BOBBY KAINA KALVAN, Associated Press
NEW YORK (AP) — The Nobel Peace Prize that Russian journalist Dmitry Muratov auctioned off to raise money for Ukrainian refugee children sold for $103.5 million on Monday night, breaking the old Nobel Prize record.
The Nobel Prize medal previously paid the most in 2014, when James Watson, whose co-discovery of the structure of DNA won him the Nobel Prize in 1962, sold his medal for $4.76 million.
Three years later, the family of its co-owner, Francis Crick, received $2.27 million in an auction organized by Heritage Auctions, the same company that auctioned the Muratov medal on World Refugee Day Monday.
Muratov, who was awarded a gold medal in October 2021, helped found the independent Russian newspaper Novaya Gazeta and was its editor-in-chief when it closed in March amid Kremlin crackdowns on journalists and public dissent following the Russian invasion. Ukraine.
The idea to auction his prize was Muratov’s, as he had already announced that he would donate the enclosed $500,000 cash prize to charity. According to him, the idea behind the donation “is to give refugee children a chance for a future.”
Muratov said the proceeds would go directly to UNICEF to help children displaced by the war in Ukraine.
Melted down, the 175 grams of 23 carat gold contained in Muratov’s medal will cost about $10,000.
In an interview with The Associated Press ahead of the auction, Muratov said he was particularly concerned about children orphaned by the conflict in Ukraine.
“We want to give them back a future,” he said.
He added that it is important that international sanctions imposed on Russia do not prevent humanitarian aid, such as drugs for rare diseases and bone marrow transplants, from reaching those in need.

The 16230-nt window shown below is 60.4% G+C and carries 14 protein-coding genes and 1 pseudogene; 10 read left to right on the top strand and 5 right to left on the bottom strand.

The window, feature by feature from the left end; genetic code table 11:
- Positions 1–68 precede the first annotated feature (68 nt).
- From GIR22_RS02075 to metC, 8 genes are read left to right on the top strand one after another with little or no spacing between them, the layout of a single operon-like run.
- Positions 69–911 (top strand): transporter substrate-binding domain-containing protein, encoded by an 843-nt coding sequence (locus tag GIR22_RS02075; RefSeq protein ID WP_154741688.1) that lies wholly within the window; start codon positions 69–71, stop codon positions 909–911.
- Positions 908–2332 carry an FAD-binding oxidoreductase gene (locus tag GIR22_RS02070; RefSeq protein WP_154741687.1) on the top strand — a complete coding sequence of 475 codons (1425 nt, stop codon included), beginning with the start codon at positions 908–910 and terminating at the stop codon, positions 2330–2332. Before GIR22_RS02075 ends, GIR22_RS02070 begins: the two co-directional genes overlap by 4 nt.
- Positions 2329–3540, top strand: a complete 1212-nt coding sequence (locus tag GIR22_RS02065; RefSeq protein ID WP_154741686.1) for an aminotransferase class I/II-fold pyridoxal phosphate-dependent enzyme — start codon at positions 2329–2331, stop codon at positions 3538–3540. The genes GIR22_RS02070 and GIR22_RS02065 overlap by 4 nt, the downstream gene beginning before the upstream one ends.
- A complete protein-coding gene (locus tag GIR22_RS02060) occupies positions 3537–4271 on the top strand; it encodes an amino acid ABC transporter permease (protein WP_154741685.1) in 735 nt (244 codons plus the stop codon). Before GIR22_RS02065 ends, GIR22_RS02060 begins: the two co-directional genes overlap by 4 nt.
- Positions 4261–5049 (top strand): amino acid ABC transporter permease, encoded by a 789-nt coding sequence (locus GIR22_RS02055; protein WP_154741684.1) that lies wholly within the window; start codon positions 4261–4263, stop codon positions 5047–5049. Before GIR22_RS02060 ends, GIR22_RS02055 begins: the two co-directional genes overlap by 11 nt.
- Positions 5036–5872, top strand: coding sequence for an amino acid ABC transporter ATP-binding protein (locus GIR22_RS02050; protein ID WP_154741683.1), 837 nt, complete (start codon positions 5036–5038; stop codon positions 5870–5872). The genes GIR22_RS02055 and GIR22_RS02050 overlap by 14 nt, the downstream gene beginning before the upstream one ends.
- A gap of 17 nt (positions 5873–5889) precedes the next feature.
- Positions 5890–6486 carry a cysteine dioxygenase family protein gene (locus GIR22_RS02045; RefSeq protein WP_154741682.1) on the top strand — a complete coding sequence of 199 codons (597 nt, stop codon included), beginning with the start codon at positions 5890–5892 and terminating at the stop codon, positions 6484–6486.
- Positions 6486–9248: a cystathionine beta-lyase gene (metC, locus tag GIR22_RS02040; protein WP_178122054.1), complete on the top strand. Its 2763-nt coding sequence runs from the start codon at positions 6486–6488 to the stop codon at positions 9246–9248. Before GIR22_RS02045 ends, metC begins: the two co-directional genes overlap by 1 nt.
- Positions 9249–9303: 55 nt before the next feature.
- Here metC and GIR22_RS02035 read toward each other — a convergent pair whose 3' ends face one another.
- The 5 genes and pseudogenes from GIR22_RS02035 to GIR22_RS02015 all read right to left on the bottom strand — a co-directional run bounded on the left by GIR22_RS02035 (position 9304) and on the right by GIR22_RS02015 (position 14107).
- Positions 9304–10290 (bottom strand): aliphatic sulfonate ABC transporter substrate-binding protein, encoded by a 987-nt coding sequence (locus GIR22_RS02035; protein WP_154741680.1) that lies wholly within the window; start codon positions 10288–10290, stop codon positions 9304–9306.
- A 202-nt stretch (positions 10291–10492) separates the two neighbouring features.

“This should be the start of a flash mob as a role model for people to sell their valuables to help Ukrainians,” Muratov said in a video posted by Heritage Auctions, which handled the sale but does not receive any share of the proceeds. .
Last year, Muratov shared the Nobel Peace Prize with journalist Maria Ressa from the Philippines.
The two journalists, who each received their own medals, were honored for fighting to preserve freedom of speech in their respective countries despite facing harassment and even death threats from their respective governments.
Muratov has been highly critical of Russia’s 2014 annexation of Crimea and the war that began in February, which has seen nearly 5 million Ukrainians flee to other countries in search of safety, sparking Europe’s biggest humanitarian crisis since World War II.
Independent journalists in Russia have come under close scrutiny from the Kremlin, if not directly targeted by the government. Since Putin came to power more than two decades ago, nearly two dozen journalists have been killed, including at least four who worked for Muratov’s newspaper.
In April, Muratov claimed he was splashed with red paint while riding on a Russian train.
Muratov flew from Russia to Western Europe on Thursday to begin his trip to New York, where live trading will begin on Monday afternoon.
Online applications began on June 1st to coincide with the celebration of International Children’s Day.
As of early Monday, the maximum bid was $550,000. The purchase price was expected to rise, but may not exceed $100 million.
“This is a very personal deal,” said Joshua Benes, director of strategy at Heritage Auctions. “Not everyone in the world has a Nobel Prize to auction, and it’s not every day of the week that a Nobel Prize crosses the auction block.”
Since its inception in 1901, there have been about 1,000 Nobel Prize winners for achievements in physics, chemistry, physiology or medicine, literature, and the promotion of peace.
The ongoing war and international humanitarian efforts to alleviate the suffering of those affected in Ukraine are sure to spark interest, Beneš said, adding that it’s hard to predict how much someone is willing to pay for a medal.
“I think there will definitely be some excitement on Monday,” Beneš said. “This is such a unique item being sold under unique circumstances… a significant act of generosity and such a significant humanitarian crisis.”
Muratov and Heritage officials said even those not bidding can still help by donating directly to UNICEF.
Associated Press contributor Andrew Catell contributed to this report.
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